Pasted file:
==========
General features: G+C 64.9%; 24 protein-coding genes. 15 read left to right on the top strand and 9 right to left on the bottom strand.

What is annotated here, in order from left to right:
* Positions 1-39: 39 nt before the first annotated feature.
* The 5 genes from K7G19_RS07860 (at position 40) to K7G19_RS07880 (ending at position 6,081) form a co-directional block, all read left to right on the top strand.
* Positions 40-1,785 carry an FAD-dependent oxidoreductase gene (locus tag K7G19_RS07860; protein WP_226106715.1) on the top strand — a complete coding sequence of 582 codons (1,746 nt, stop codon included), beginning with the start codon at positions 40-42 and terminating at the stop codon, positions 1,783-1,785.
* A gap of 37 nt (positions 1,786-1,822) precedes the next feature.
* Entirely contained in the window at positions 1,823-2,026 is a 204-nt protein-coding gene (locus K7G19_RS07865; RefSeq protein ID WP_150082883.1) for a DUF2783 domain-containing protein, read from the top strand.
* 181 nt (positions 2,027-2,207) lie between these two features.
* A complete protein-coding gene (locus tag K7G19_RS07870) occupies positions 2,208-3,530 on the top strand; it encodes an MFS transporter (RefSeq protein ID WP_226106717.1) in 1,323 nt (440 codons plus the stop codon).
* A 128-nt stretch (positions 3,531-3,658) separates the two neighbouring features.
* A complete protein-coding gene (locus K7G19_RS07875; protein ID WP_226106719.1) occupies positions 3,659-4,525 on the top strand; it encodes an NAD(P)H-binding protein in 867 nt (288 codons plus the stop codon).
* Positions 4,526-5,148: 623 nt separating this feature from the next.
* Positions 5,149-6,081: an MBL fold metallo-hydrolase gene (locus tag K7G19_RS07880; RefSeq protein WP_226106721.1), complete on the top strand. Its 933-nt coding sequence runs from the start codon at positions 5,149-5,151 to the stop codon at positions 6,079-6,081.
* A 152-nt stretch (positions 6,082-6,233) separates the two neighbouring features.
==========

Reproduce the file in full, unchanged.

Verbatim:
General features: G+C 64.9%; 24 protein-coding genes. 15 read left to right on the top strand and 9 right to left on the bottom strand.

What is annotated here, in order from left to right:
* Positions 1-39: 39 nt before the first annotated feature.
* The 5 genes from K7G19_RS07860 (at position 40) to K7G19_RS07880 (ending at position 6,081) form a co-directional block, all read left to right on the top strand.
* Positions 40-1,785 carry an FAD-dependent oxidoreductase gene (locus tag K7G19_RS07860; protein WP_226106715.1) on the top strand — a complete coding sequence of 582 codons (1,746 nt, stop codon included), beginning with the start codon at positions 40-42 and terminating at the stop codon, positions 1,783-1,785.
* A gap of 37 nt (positions 1,786-1,822) precedes the next feature.
* Entirely contained in the window at positions 1,823-2,026 is a 204-nt protein-coding gene (locus K7G19_RS07865; RefSeq protein ID WP_150082883.1) for a DUF2783 domain-containing protein, read from the top strand.
* 181 nt (positions 2,027-2,207) lie between these two features.
* A complete protein-coding gene (locus tag K7G19_RS07870) occupies positions 2,208-3,530 on the top strand; it encodes an MFS transporter (RefSeq protein ID WP_226106717.1) in 1,323 nt (440 codons plus the stop codon).
* A 128-nt stretch (positions 3,531-3,658) separates the two neighbouring features.
* A complete protein-coding gene (locus K7G19_RS07875; protein ID WP_226106719.1) occupies positions 3,659-4,525 on the top strand; it encodes an NAD(P)H-binding protein in 867 nt (288 codons plus the stop codon).
* Positions 4,526-5,148: 623 nt separating this feature from the next.
* Positions 5,149-6,081: an MBL fold metallo-hydrolase gene (locus tag K7G19_RS07880; RefSeq protein WP_226106721.1), complete on the top strand. Its 933-nt coding sequence runs from the start codon at positions 5,149-5,151 to the stop codon at positions 6,079-6,081.
* A 152-nt stretch (positions 6,082-6,233) separates the two neighbouring features.